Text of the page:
Philadelphia Vote Shows Winners, Losers as Monster Vote Count Nears End

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Philadelphia inched up its election turnout this November, delivering a predictable majority for Democratic candidates. That will be enough to carry presidential candidate Joe Biden past the victory line in Pennsylvania in all probability – providing him with a major boost to his win in the Electoral College.

More striking, however, was the performers of the party that lost in the city. Republicans upped their presidential tally by at least 18% over their result against Hillary Clinton in 2016, picking up more than 20,000 votes. Given their 7-1 registration disadvantage, that is a lot. When the final votes are counted, Biden will squeak past Clinton’s 584,025 total by a couple of points. The Philadelphia Democratic Party did not deliver the added punch that won back the commonwealth for the blue line, however.

Turnout weathered the storm of pandemic and the perplexities of mass absentee voting. As of 9:30 a.m., Nov. 12, 63% of registered voters’ ballots had been counted, with a few more still in review.

Approximately half of all city votes were cast by mail. While that number is huge by historical measures, the Board of Election’s efforts to ramp up polling places from their deep plunge in the June 2 primary election kept election-day turnout accessible throughout the city.

The Philadelphia Public Record covers politics and government in its city.

But mailed ballots created a hurdle for Philadelphia City Commission, which oversees the Board of Election, in timely processing. The Republican-controlled General Assembly in Harrisburg had forbidden the processing of absentee votes until after election day – a process that is still going on today and will not be complete until next week.

Thursday morning, about 35,000 ballots remained to be counted in Philadelphia. Of them, 17,500 are absentees with problems and 18,000 others are “provisionals” – ballots cast in person on election day. Both classes of ballot reflect flaws that must be studied and evaluated one by one, thereby slowing the count of valid votes.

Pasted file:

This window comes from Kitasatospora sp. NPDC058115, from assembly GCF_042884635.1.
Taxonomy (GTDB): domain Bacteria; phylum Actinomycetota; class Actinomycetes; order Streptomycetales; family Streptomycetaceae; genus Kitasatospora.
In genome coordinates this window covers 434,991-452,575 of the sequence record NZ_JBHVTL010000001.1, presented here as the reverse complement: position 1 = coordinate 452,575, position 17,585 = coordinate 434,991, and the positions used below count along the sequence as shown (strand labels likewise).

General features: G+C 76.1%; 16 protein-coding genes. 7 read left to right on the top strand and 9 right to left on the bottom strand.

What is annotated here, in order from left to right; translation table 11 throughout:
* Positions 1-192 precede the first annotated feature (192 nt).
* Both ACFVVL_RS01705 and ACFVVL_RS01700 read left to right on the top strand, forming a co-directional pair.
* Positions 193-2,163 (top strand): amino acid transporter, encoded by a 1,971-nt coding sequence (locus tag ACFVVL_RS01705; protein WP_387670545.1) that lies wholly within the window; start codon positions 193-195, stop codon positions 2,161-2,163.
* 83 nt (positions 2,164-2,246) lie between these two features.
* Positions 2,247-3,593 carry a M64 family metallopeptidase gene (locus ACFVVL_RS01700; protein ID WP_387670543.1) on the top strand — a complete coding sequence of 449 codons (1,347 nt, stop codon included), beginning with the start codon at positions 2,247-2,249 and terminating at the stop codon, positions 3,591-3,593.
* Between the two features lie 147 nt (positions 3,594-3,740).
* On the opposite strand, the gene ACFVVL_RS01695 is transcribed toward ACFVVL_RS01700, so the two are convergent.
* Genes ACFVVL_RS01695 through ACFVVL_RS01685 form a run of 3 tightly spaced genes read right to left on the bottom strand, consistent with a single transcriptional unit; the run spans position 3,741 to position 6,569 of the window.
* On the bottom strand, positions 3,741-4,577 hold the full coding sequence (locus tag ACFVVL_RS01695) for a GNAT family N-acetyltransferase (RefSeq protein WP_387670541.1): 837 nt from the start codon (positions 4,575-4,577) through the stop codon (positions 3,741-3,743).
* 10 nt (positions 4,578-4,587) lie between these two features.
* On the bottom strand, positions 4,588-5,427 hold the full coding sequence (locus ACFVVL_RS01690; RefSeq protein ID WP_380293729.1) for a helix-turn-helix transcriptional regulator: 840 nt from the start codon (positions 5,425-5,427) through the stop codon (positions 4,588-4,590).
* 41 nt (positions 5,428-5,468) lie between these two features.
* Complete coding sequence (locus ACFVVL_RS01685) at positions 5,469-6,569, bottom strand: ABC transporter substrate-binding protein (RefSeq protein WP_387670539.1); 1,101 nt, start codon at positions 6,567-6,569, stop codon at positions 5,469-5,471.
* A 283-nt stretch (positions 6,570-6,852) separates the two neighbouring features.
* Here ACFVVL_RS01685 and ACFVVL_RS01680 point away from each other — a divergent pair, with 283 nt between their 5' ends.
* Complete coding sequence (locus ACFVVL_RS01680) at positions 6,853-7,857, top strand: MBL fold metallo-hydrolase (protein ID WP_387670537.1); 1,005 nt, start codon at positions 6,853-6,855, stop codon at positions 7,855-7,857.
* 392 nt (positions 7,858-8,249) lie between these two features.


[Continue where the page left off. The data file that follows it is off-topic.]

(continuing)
A score of different anomalies can mar an absentee “problem child”: a signature may be placed on a wrong line, a piece of writing may be hard to read, a word does not exactly match a record, etc. The City commissioners, acting as a “Return Board,” vote on which kinds of problem invalidate a vote and which do not. Classes declared valid are then sent back to staff for data entry. This is Thursday’s lead task for them.

At a lower level, staff are inspecting provisional ballots to determine what issues lie behind them. Their votes will be next to be adjudicated and approved or rejected.

What Outcome Lies Ahead?

Based on ballots already processed, these remaining ones will likely break at least 75%-25% for Democrats.


At the statewide level, that means Philadelphia will add 18,000-25,000 to Biden’s current lead of 54,000 votes. Coupled with outcomes in 66 other counties, a Biden margin of 100,000 is a reasonable guess.

That’s if they survive legal challenges by Republicans. To date, no legal challenges against any Pennsylvania votes have passed muster in a court. But the date for the counties and the Commonwealth to certify votes is Nov. 23. This gives the Donald Trump campaign or other GOP foes time to focus on official numbers and to polish their arguments against them.